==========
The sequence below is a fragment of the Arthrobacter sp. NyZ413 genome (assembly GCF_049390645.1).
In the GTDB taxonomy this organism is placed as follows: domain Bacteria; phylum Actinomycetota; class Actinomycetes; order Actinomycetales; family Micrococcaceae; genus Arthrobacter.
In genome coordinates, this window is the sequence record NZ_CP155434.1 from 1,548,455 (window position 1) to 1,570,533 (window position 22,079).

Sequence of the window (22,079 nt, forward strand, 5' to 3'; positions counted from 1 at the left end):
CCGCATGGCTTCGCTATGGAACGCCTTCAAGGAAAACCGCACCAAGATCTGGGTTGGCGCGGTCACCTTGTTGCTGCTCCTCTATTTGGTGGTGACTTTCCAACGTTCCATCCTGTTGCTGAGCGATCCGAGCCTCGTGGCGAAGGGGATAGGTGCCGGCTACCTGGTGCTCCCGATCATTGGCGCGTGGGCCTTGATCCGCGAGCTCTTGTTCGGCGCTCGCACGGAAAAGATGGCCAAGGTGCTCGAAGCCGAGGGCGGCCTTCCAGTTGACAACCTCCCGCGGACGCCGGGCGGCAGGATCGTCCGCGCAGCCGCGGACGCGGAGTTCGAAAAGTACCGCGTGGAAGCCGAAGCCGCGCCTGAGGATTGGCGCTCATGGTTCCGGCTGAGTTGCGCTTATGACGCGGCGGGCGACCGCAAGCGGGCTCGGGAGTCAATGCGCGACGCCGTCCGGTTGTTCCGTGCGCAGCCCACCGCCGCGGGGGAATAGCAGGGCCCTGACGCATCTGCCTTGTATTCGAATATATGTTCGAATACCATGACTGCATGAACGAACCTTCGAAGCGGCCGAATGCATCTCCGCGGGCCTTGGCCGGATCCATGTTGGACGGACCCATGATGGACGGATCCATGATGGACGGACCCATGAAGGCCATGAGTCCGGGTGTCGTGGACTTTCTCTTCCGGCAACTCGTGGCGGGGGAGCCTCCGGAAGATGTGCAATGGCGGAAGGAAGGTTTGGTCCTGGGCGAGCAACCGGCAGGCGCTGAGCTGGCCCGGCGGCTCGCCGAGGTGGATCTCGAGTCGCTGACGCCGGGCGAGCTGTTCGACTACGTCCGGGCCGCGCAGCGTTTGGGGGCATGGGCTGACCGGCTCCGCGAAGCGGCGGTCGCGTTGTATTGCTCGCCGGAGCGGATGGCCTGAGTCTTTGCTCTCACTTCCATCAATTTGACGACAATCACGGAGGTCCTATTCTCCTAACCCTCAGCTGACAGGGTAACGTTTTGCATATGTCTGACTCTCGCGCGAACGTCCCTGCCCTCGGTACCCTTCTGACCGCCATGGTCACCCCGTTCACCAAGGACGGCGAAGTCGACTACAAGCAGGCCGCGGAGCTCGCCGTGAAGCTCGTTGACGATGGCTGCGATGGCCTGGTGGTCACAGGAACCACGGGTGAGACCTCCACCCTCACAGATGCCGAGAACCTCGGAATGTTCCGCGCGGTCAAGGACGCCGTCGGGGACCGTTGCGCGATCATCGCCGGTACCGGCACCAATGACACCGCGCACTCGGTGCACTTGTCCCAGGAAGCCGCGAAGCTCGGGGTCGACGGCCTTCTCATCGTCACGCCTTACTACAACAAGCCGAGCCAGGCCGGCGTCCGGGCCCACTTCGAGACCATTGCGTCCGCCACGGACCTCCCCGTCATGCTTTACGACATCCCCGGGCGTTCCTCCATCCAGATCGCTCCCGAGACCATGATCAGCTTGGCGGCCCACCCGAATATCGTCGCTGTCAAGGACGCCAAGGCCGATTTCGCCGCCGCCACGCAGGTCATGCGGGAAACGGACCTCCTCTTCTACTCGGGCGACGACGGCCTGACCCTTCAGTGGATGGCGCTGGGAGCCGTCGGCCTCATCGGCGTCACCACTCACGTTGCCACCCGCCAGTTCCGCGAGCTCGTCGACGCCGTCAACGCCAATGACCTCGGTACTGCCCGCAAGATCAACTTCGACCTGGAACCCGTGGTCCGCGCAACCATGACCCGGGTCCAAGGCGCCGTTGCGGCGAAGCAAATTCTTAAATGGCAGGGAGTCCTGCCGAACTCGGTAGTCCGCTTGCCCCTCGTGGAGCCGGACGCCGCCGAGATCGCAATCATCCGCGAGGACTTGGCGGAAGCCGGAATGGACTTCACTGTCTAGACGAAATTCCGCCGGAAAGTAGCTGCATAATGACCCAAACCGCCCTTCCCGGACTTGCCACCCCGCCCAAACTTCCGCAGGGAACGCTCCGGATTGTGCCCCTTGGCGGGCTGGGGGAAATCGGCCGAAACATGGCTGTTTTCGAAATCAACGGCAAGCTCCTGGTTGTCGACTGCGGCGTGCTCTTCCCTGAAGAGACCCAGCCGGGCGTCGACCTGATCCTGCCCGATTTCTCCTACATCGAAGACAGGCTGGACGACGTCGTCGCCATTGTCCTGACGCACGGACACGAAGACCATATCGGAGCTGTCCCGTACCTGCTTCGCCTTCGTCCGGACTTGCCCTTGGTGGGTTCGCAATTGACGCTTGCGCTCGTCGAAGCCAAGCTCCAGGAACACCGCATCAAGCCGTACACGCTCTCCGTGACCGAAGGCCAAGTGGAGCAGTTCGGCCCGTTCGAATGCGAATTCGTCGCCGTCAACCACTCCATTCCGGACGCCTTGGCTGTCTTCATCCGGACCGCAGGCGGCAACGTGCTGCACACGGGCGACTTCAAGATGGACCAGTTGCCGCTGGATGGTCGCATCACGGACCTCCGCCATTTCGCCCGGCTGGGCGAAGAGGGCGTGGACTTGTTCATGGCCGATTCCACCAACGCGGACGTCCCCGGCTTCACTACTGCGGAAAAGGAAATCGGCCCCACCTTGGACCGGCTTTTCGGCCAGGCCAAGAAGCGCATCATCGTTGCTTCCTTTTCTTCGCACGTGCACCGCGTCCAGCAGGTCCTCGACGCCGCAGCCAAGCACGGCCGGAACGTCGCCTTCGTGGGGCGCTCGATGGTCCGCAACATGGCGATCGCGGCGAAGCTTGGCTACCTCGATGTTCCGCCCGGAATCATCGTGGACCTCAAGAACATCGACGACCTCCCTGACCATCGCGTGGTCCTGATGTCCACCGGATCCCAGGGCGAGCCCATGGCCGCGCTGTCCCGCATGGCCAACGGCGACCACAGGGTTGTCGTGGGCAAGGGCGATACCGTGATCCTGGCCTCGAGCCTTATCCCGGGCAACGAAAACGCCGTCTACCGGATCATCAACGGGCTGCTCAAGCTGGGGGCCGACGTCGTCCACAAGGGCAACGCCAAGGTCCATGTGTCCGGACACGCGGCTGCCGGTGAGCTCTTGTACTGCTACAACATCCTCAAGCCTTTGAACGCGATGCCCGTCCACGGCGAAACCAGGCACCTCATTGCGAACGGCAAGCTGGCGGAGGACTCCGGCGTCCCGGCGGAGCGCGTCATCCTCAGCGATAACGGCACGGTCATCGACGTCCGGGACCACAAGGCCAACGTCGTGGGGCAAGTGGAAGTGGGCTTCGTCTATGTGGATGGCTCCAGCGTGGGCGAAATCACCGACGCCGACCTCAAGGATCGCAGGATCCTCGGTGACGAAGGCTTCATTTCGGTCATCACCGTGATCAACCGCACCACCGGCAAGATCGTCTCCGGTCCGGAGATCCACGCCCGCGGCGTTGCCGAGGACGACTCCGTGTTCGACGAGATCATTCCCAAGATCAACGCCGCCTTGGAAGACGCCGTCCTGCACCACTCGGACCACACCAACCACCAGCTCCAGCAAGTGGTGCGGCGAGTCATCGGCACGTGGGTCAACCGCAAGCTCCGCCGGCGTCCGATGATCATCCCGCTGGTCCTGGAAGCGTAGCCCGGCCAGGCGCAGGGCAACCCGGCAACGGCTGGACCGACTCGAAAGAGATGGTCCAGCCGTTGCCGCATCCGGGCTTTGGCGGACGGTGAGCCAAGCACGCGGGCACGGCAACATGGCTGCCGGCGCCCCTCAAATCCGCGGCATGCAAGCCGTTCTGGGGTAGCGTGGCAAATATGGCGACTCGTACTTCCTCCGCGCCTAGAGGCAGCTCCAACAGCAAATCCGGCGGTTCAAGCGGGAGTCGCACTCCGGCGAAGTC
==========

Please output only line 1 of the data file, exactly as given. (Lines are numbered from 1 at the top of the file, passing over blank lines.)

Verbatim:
The sequence below is a fragment of the Arthrobacter sp. NyZ413 genome (assembly GCF_049390645.1).